The U.S. Environmental Protection Agency Honors Johns Manville with a 2020 Green Chemistry Challenge Award

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Johns Manville (JM) has received a 2020 Green Chemistry Challenge Award from the U.S. Environmental Protection Agency (EPA). JM was awarded this honor for designing, developing and commercializing Alpha Binder, a novel formaldehyde-free, bio-based binder for fiberglass reinforcement applications mainly used in the carpet industry. 

The award was announced during the June 16 American Chemical Society Green Chemistry Conference, which was held online this year due to the COVID-19 pandemic. 

Green Chemistry Challenge Awards are given to companies or institutions that have developed a new process or product that helps protect public health and the environment. This is the first time JM has won this award.

“I am extremely proud of our innovative team that developed Alpha Binder chemistry,” said Tim Swales, Senior Vice President and Chief Technology Officer at Johns Manville. “Winning this award recognizes JM as a leader in sustainable, green chemistry solutions.”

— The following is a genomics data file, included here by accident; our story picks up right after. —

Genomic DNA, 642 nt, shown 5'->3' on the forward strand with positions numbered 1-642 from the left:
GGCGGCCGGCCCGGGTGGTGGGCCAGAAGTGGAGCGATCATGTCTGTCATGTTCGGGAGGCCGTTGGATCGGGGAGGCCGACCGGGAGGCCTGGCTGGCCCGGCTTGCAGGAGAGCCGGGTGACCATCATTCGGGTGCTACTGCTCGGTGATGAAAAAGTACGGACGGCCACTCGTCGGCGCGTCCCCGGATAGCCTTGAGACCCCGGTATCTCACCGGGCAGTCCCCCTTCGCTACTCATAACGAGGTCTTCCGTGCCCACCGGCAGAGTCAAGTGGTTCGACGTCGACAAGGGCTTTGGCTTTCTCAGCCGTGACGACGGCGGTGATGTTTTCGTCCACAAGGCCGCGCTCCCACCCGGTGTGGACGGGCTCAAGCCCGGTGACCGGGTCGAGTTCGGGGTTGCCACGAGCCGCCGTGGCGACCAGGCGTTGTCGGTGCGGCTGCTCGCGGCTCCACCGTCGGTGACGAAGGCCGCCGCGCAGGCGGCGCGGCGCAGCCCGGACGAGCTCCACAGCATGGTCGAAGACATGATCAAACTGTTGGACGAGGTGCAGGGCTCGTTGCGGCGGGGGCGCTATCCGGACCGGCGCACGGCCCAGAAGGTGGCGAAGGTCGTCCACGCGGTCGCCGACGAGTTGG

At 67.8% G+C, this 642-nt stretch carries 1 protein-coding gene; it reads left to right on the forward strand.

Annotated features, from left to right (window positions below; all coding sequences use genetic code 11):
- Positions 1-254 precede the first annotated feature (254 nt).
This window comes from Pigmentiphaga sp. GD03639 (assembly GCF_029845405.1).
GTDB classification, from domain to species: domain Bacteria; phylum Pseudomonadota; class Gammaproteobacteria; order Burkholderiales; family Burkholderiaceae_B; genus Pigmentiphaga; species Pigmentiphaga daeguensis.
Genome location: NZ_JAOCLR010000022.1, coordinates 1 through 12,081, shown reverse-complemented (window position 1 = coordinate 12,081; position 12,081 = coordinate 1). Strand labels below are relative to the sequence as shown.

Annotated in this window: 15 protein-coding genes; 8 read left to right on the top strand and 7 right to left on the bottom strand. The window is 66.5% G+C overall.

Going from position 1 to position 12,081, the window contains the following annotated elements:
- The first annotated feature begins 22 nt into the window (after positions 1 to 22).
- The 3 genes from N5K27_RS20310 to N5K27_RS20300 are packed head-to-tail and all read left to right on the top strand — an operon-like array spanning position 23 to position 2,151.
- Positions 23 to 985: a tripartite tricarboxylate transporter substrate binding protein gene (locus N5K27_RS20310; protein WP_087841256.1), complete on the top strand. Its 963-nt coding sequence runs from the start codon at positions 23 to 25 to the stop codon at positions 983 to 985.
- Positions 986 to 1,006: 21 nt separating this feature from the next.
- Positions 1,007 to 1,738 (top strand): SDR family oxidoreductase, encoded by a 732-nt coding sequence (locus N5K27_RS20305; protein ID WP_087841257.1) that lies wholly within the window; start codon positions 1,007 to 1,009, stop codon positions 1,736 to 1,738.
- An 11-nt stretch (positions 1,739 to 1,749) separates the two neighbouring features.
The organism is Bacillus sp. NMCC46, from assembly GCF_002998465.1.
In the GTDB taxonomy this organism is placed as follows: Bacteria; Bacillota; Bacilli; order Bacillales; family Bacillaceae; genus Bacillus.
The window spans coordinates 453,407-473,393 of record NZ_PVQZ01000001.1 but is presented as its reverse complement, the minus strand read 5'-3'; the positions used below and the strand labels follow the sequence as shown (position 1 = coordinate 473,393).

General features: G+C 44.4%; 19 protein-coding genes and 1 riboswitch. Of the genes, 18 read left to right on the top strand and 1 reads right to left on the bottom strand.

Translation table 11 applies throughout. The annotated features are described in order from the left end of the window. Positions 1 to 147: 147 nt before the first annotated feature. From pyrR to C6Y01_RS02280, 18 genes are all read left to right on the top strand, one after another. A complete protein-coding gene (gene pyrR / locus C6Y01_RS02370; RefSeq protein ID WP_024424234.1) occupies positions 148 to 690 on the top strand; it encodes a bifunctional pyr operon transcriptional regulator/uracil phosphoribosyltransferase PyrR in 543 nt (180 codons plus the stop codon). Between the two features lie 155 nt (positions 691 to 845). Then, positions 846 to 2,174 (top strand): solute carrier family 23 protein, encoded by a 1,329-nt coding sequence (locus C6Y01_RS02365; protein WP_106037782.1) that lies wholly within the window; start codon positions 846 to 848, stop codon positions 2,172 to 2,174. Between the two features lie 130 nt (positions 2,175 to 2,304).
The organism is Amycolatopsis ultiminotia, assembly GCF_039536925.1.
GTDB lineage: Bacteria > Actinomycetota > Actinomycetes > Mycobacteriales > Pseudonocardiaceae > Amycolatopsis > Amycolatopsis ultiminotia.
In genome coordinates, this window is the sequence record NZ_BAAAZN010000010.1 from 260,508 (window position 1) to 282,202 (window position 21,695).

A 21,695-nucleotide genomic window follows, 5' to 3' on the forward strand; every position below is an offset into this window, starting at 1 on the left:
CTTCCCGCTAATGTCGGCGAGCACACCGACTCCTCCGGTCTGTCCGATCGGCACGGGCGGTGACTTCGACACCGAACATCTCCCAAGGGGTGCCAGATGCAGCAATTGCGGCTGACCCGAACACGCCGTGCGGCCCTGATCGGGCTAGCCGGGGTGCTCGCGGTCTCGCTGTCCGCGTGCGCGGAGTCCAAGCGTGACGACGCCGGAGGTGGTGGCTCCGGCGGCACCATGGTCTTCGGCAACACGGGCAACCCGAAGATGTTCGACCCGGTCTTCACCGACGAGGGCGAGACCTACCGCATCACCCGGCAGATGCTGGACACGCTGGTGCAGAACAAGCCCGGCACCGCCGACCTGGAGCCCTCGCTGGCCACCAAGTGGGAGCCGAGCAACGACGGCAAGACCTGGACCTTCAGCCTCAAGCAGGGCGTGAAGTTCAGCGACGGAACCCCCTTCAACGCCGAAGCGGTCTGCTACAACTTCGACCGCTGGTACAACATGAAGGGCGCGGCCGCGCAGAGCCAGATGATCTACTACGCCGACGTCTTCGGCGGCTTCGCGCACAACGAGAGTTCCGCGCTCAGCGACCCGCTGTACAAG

Alpha Binder:

  • Is non-toxic 
  • Contains over 90% bio-based carbon 
  • Eliminates the steps for monomer and polymer synthesis
  • Uses a bio-degradable catalyst 
  • Requires 70% less water 
  • Reduces energy consumption during manufacturing of the glass mat by over 70% compared to alternative petroleum-based binders

Alpha Binder and glass mats made with it ― called Evalith® 1000 ― have been commercialized in North America since 2017. 

The research and development and pilot trials for Alpha Binder were done at Johns Manville Technical Center in Littleton, Colorado. Production trials and commercialization of the final product was conducted at JM Engineered Products plants in Etowah, Tennessee, and Waterville, Ohio. 

An independent panel of technical experts convened by the American Chemical Society Green Chemistry Institute judged the 2020 nominations and made recommendations to EPA for the 2020 winners. Other companies that won awards this year include Genomatica, Merck & Co. and Vestaron Corporation. EPA plans to recognize the winners at a ceremony in Washington, D.C., later this year.

Since the start of the Green Chemistry Challenge Awards in 1996, EPA has presented awards to more than 115 technologies that have reduced the use or generation of hundreds of millions of pounds of hazardous chemicals and saved billions of gallons of water and trillions of BTUs in energy. Past winners have included green chemistry solutions developed by companies such as The Dow Chemical Company, BASF, Cargill, S.C. Johnson & Son and DuPont.

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